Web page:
More Info »"/>
ART: TAKE IT IN Aqua Fresca PHOTO by Carol Bareuther
The hot days of August are sure to bring on a need for hydration no matter if you’re in South Florida or the south of France. Does this mean drinking eight or more cups of water each day? Yes, you do need to take in enough fluids for good health. No, you don’t need to drink it all as water. In fact, you can drink and also eat your way to good hydration during the scorching days of summer.
Men require about 13 cups (three liters) and women nine cups (2.2 liters) of fluid daily, according to the U.S. Institute of Medicine. This fluid is vital to replenish what is lost each day and to provide a water-based environment on the inside of our bodies that carries nutrients to cells via the blood, provides a moist environment for throat and nose, and flushes toxins out of the body. High temperatures, strenuous exercise and any illness such as vomiting or diarrhea can increase fluid needs even more.
The operative word for good hydration is fluid rather than water. That’s because fluids such as milk and juice also provide necessary liquids. In fact, skim and full-fat milk and 100 percent orange juice rate higher for hydration capability than water and sports drinks. This is according to a study published by UK researchers in the American Journal of Clinical Nutrition. These scientists wanted to find a way to identify beverages that promoted longer-term fluid retention and maintained fluid balance over time for those who wanted to stay hydrated but either were limited in how often they could stop for a drink or couldn’t take frequent bathroom breaks.
Interestingly, regular cola also rated higher than water in its dehydration-preventing potential, while diet cola, sports drinks, lager, tea and coffee ranked the same or less effective as plain water.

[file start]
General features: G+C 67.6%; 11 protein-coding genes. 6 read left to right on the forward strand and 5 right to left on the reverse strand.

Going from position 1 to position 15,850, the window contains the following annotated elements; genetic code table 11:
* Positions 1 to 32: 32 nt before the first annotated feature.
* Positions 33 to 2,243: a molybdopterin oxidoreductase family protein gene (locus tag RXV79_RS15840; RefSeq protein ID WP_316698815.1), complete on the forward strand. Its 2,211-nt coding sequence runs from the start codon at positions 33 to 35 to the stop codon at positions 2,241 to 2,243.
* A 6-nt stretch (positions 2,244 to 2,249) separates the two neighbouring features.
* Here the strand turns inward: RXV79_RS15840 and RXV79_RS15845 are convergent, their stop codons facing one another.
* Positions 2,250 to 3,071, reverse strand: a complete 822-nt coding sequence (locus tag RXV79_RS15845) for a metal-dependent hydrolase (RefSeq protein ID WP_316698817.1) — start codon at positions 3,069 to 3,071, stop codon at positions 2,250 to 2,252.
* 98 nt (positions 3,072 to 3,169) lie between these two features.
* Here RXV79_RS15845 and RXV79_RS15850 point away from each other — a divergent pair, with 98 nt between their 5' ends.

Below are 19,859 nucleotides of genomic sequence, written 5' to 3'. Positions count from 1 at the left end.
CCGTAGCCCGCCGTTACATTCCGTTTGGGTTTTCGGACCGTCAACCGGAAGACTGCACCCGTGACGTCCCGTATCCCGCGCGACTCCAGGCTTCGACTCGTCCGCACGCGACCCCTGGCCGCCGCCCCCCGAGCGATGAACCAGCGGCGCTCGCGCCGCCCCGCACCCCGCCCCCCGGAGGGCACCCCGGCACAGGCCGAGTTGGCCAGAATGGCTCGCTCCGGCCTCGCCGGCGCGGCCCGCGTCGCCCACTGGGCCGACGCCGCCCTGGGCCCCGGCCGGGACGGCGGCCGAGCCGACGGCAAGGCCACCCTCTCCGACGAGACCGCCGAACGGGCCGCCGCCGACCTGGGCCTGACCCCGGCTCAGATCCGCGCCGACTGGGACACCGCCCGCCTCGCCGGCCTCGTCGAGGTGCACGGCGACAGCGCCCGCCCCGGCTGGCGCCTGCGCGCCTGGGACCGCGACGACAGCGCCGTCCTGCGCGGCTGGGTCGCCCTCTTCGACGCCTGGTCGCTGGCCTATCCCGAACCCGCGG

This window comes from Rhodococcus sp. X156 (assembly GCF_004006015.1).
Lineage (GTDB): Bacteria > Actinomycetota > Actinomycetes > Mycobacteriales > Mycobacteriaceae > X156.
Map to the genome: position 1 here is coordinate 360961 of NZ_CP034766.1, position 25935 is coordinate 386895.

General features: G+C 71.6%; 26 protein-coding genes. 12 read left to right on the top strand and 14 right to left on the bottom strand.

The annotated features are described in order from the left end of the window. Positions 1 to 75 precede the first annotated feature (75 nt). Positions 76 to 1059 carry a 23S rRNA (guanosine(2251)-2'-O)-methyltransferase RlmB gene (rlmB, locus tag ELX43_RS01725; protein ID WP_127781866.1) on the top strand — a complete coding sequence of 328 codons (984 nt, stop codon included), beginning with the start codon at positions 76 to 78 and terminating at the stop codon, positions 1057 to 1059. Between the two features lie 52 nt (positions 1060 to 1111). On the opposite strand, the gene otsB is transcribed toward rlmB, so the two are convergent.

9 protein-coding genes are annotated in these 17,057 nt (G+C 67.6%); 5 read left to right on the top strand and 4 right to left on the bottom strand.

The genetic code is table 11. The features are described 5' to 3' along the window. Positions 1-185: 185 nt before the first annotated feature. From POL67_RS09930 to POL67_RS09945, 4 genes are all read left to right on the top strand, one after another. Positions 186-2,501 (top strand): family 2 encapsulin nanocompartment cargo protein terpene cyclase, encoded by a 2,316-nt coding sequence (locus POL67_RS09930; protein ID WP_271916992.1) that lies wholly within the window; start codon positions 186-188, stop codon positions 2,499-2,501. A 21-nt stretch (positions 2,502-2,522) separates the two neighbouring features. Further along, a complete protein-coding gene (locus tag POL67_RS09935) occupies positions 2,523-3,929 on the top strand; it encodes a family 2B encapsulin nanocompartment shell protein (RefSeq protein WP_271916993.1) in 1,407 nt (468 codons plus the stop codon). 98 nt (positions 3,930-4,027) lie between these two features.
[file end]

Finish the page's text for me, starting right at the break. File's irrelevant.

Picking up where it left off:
Coffee is another good parch-stopping fluid. This is contrary to popular belief that the caffeine in coffee is a diuretic that causes dehydration. In fact, UK researchers writing in the scientific journal PLoS One in 2014 showed that coffee acted the same as water in hydrating the 50 men in the study who drank between three and six cups of coffee daily.
It’s possible to eat your fluids by biting into plenty of fresh fruits and vegetables. Spanish researchers published an article last year in the journal Nutrición Hospitalaria that showed fresh produce provided three-fourths of the non-beverage water intake among the nearly 500 study participants.
Plus, produce is a rich sources of minerals essential for fluid balance such as potassium and magnesium. Cucumbers, lettuce, zucchini, radishes, celery, tomatoes, green cabbage, cauliflower, eggplant, red cabbage, peppers, spinach and broccoli all contain over 90 percent water by weight. Fruits such as watermelon, strawberries, grapefruit and cantaloupe provide the most water. Beyond this, all fruits and vegetables provide a good source of water.
So, to be sure and maintain good hydration this summer, drink plenty of fluids including milk, orange juice and water, and be sure to add fresh fruits and vegetables to all meals and snacks. It’s a recipe for hydration as well as good nutrition.
Carol Bareuther is a registered dietitian and freelance health and nutrition writer. Contact her through email@example.com.